After launching from Kennedy Space Center in Florida in a SpaceX crew dragon capsule, people have been aboard the International Space Station for two months.
Their journey began with a historic May launch that marked the first crew’s mission to fly through US soil in nearly a decade, and it may be the first of many if the capsules hit Florida this weekend. Be safely scattered on the banks of.
As of Thursday night, the space agency said in a tweet, NASA said it still plans to proceed with the spatter, but “teams will continue to monitor the weather on Saturday night.”
A safe homecoming is important. Although SpaceX had already launched a drugged dragon on a drugged demonstration mission, Hurley and Bacon’s mission is still considered a test. Both men are NASA astronauts and test pilots specifically trained to react to any technical issues that may arise on a new vehicle, and NASA officially calls Crew Dragon a human-rated spacecraft Will not certify the form until it makes a safe return.
And the return journey is, in some cases, an even riskier journey than the launch. The Crew Dragon would need to slice back through the Earth’s atmosphere at speeds of 17,500 mph. Rapid air compression and Friction between air and spacecraft According to NASA, the outside of the spacecraft will heat about 3,500 degrees Fahrenheit.
Behken described his experience re-illuminating the atmosphere on previous NASA missions last year: “You actually see the light from the atmosphere as it heats the outer parts of the spacecraft. You see some orange light flickering the plasma Let’s see because it’s past on the windows. “She said. “The vehicle is passing very seriously – and we would expect it to take care of us as it leads us through the entry.”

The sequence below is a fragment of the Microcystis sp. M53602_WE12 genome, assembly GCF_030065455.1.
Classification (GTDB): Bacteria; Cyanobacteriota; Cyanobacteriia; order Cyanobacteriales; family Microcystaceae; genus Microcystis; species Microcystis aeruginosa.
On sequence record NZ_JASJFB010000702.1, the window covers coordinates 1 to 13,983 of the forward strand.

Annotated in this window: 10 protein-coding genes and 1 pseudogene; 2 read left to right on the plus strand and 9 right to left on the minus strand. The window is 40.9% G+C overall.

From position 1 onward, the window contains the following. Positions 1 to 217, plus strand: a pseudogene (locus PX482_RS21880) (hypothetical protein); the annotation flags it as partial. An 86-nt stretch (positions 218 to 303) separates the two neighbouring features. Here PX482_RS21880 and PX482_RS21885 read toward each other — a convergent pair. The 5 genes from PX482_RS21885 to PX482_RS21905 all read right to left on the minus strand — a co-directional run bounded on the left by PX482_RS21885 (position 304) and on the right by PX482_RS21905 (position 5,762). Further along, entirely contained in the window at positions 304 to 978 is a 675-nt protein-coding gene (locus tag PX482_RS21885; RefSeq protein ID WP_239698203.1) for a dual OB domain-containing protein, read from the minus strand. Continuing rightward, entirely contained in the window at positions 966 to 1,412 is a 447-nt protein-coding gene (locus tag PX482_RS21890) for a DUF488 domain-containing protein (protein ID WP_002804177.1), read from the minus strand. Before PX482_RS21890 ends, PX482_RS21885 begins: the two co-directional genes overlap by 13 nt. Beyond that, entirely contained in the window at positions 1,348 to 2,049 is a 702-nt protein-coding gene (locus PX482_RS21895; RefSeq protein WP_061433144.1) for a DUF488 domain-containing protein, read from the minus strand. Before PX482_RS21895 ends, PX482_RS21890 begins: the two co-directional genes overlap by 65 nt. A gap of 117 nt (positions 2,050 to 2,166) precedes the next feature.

Then, as the crew arrives near Dragon Earth, he will deploy a small set of parachutes, called “drug parachutes”, before a large plume of four parachutes begins to slow his descent into the vehicle. To slow down even more. If all goes well, the crew dragon will travel under 20 mph when the water hits.
Hurley said the astronaut crew would experience a lot of G-forces on the dragon. And it will mark the first time that astronauts have landed in water since 1975.
Even after the splatter, the journey can be troublesome. The water can disturb the spacecraft, making it uncomfortable for astronauts as they wait for recovery ships to arrive.
“It takes a little time to do this … we both have to have the appropriate hardware ready so that we feel a little sick,” Behnken said during a news conference on Friday. “Hardware,” the astronaut clarified, would be a paper bag, much like the airlines had put in a seat-back pocket for passengers who had stopped.
Bacon and Hurley will also need to land in a location with calm weather so that the cracking winds and high waves do not splatter or interfere with the recovery process. This means that the weather criteria for splashdown is much stricter than at launch.
NASA and SpaceX officials will continue to monitor all types of forecasts until the crew recovers the dragon atmosphere.
The stand-off with Mother Nature has already been a recurring theme of Hurley and Behenken’s journey. His first launch attempt in May was razed by thunderclap. And during their second (successful) launch attempt on May 31, the countdown clock ticked to zero as another batch of storm clouds cleared the sky.
If the weather halts the crew dragon this weekend, NASA and SpaceX will try again next Wednesday, August 5.